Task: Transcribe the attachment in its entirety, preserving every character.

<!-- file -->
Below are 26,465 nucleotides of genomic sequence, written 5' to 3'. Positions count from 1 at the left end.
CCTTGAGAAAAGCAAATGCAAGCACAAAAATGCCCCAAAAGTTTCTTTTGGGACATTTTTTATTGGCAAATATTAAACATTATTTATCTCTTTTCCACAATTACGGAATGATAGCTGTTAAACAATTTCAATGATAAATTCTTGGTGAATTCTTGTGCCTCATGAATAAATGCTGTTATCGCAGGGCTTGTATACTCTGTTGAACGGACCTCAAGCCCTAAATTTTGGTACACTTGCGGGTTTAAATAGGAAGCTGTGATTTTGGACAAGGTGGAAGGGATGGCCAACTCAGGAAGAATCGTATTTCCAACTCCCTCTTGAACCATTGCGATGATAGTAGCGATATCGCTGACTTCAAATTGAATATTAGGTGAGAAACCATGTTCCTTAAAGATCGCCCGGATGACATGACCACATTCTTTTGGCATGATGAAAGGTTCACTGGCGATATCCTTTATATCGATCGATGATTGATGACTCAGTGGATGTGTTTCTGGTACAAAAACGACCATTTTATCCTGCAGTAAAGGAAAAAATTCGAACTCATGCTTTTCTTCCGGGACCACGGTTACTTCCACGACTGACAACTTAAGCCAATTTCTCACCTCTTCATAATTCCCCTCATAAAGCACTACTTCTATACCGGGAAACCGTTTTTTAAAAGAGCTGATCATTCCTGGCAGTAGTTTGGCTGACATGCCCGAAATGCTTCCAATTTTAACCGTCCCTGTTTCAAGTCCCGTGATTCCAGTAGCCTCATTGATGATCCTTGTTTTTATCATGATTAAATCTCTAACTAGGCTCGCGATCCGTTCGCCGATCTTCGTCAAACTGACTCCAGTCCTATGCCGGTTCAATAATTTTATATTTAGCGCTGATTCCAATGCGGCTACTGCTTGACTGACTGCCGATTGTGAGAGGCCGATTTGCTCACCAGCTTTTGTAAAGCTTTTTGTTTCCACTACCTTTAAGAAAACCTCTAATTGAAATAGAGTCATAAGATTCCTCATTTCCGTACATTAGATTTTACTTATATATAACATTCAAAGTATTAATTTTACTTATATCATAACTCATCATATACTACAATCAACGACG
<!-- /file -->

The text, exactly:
Below are 26,465 nucleotides of genomic sequence, written 5' to 3'. Positions count from 1 at the left end.
CCTTGAGAAAAGCAAATGCAAGCACAAAAATGCCCCAAAAGTTTCTTTTGGGACATTTTTTATTGGCAAATATTAAACATTATTTATCTCTTTTCCACAATTACGGAATGATAGCTGTTAAACAATTTCAATGATAAATTCTTGGTGAATTCTTGTGCCTCATGAATAAATGCTGTTATCGCAGGGCTTGTATACTCTGTTGAACGGACCTCAAGCCCTAAATTTTGGTACACTTGCGGGTTTAAATAGGAAGCTGTGATTTTGGACAAGGTGGAAGGGATGGCCAACTCAGGAAGAATCGTATTTCCAACTCCCTCTTGAACCATTGCGATGATAGTAGCGATATCGCTGACTTCAAATTGAATATTAGGTGAGAAACCATGTTCCTTAAAGATCGCCCGGATGACATGACCACATTCTTTTGGCATGATGAAAGGTTCACTGGCGATATCCTTTATATCGATCGATGATTGATGACTCAGTGGATGTGTTTCTGGTACAAAAACGACCATTTTATCCTGCAGTAAAGGAAAAAATTCGAACTCATGCTTTTCTTCCGGGACCACGGTTACTTCCACGACTGACAACTTAAGCCAATTTCTCACCTCTTCATAATTCCCCTCATAAAGCACTACTTCTATACCGGGAAACCGTTTTTTAAAAGAGCTGATCATTCCTGGCAGTAGTTTGGCTGACATGCCCGAAATGCTTCCAATTTTAACCGTCCCTGTTTCAAGTCCCGTGATTCCAGTAGCCTCATTGATGATCCTTGTTTTTATCATGATTAAATCTCTAACTAGGCTCGCGATCCGTTCGCCGATCTTCGTCAAACTGACTCCAGTCCTATGCCGGTTCAATAATTTTATATTTAGCGCTGATTCCAATGCGGCTACTGCTTGACTGACTGCCGATTGTGAGAGGCCGATTTGCTCACCAGCTTTTGTAAAGCTTTTTGTTTCCACTACCTTTAAGAAAACCTCTAATTGAAATAGAGTCATAAGATTCCTCATTTCCGTACATTAGATTTTACTTATATATAACATTCAAAGTATTAATTTTACTTATATCATAACTCATCATATACTACAATCAACGACG